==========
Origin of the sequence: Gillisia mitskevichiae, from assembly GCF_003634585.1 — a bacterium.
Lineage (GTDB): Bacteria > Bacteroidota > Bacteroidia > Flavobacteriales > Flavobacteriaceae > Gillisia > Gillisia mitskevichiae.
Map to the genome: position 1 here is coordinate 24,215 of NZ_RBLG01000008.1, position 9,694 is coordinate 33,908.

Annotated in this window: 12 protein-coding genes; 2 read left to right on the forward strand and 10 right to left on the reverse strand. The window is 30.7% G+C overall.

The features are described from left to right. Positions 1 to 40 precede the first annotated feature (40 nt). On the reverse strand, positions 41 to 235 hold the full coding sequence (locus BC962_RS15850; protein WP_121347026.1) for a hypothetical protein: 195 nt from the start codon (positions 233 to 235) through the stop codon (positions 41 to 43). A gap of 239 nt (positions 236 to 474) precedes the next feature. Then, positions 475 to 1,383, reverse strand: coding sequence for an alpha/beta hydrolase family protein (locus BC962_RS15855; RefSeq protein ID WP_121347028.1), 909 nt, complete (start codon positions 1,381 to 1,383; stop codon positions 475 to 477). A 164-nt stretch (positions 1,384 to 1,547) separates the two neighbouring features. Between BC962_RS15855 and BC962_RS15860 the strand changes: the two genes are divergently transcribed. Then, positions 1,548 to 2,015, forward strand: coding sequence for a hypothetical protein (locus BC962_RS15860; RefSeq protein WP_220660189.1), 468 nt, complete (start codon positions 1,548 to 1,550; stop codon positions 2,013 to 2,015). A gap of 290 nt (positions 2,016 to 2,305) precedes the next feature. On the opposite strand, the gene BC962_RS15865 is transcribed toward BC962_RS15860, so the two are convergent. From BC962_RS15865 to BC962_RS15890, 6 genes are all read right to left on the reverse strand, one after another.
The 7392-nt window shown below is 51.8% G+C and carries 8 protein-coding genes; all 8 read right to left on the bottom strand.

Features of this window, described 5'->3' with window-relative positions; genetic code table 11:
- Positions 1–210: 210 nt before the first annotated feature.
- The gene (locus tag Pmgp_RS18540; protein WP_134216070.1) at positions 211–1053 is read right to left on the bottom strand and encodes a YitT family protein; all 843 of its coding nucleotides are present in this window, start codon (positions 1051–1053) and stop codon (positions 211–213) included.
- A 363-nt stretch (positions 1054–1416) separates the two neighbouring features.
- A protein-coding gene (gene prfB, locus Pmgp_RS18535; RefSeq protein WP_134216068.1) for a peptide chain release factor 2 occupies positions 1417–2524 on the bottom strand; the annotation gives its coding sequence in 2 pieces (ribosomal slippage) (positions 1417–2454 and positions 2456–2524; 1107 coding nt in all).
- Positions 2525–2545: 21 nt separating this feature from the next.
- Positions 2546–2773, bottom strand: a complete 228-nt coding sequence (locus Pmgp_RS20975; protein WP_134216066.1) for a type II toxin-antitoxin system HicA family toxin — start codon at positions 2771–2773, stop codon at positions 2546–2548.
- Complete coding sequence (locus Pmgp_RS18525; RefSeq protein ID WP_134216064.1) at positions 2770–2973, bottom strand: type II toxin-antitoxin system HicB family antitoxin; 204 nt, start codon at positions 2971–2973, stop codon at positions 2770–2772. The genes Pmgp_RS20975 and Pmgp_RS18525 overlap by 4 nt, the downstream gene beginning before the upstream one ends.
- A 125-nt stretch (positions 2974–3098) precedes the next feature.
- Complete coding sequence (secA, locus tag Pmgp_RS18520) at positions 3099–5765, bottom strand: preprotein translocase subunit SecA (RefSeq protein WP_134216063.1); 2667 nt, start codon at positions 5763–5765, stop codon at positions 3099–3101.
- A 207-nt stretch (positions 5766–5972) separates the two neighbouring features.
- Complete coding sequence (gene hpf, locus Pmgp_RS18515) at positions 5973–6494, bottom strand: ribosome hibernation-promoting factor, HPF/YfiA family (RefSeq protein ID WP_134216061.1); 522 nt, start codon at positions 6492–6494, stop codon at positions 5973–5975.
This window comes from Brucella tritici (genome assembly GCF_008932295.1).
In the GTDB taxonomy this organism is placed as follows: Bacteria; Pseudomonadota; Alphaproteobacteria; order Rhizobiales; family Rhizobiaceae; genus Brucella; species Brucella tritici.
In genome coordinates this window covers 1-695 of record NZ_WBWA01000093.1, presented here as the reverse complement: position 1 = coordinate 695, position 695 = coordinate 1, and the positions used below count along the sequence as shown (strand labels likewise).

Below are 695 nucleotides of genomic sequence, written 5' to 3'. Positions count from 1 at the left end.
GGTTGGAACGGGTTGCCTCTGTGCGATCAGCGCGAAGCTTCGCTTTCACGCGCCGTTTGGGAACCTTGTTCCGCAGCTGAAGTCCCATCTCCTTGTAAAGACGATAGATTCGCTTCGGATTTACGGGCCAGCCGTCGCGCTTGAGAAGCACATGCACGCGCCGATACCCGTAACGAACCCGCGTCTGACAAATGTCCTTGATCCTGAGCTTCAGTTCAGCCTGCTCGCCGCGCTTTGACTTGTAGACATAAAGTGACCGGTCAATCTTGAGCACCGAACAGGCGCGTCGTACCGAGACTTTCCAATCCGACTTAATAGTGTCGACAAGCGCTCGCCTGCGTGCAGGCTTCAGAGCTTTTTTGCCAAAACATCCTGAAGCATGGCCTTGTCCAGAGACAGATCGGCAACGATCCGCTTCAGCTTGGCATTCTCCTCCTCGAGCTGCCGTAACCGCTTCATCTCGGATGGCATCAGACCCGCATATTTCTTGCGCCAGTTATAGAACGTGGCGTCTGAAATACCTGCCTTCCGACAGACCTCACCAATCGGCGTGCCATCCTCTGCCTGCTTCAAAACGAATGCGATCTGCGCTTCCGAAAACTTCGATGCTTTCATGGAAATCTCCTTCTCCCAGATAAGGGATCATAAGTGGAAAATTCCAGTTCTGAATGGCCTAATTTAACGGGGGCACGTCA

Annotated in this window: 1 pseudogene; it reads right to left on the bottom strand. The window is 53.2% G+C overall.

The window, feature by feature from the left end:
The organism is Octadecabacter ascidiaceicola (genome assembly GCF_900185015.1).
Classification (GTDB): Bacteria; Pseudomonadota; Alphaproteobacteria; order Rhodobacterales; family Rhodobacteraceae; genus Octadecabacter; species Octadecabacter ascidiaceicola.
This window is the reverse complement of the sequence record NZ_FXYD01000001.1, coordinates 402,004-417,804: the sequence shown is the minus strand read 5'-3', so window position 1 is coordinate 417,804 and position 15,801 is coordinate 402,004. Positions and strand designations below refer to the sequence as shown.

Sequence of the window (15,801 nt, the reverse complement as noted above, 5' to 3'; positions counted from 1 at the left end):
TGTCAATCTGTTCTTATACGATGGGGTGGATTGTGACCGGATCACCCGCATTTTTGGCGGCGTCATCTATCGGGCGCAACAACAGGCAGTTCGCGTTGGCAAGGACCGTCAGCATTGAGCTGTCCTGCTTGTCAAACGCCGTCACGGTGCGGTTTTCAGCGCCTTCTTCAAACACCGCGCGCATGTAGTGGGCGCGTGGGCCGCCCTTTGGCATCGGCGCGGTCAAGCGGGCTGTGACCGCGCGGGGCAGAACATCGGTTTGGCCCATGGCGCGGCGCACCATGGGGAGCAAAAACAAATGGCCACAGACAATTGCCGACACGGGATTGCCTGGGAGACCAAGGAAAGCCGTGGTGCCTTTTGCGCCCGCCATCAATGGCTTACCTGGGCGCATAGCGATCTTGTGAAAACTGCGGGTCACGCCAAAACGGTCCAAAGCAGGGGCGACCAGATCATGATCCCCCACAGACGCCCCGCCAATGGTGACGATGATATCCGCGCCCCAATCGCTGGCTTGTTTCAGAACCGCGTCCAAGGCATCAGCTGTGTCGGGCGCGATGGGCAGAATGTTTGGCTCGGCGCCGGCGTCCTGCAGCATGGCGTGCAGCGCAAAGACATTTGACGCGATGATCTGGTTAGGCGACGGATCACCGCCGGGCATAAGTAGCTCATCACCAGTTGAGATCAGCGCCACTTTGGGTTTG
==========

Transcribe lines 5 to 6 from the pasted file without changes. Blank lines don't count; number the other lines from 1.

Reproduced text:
The features are described from left to right. Positions 1 to 40 precede the first annotated feature (40 nt). On the reverse strand, positions 41 to 235 hold the full coding sequence (locus BC962_RS15850; protein WP_121347026.1) for a hypothetical protein: 195 nt from the start codon (positions 233 to 235) through the stop codon (positions 41 to 43). A gap of 239 nt (positions 236 to 474) precedes the next feature. Then, positions 475 to 1,383, reverse strand: coding sequence for an alpha/beta hydrolase family protein (locus BC962_RS15855; RefSeq protein ID WP_121347028.1), 909 nt, complete (start codon positions 1,381 to 1,383; stop codon positions 475 to 477). A 164-nt stretch (positions 1,384 to 1,547) separates the two neighbouring features. Between BC962_RS15855 and BC962_RS15860 the strand changes: the two genes are divergently transcribed. Then, positions 1,548 to 2,015, forward strand: coding sequence for a hypothetical protein (locus BC962_RS15860; RefSeq protein WP_220660189.1), 468 nt, complete (start codon positions 1,548 to 1,550; stop codon positions 2,013 to 2,015). A gap of 290 nt (positions 2,016 to 2,305) precedes the next feature. On the opposite strand, the gene BC962_RS15865 is transcribed toward BC962_RS15860, so the two are convergent. From BC962_RS15865 to BC962_RS15890, 6 genes are all read right to left on the reverse strand, one after another.
The 7392-nt window shown below is 51.8% G+C and carries 8 protein-coding genes; all 8 read right to left on the bottom strand.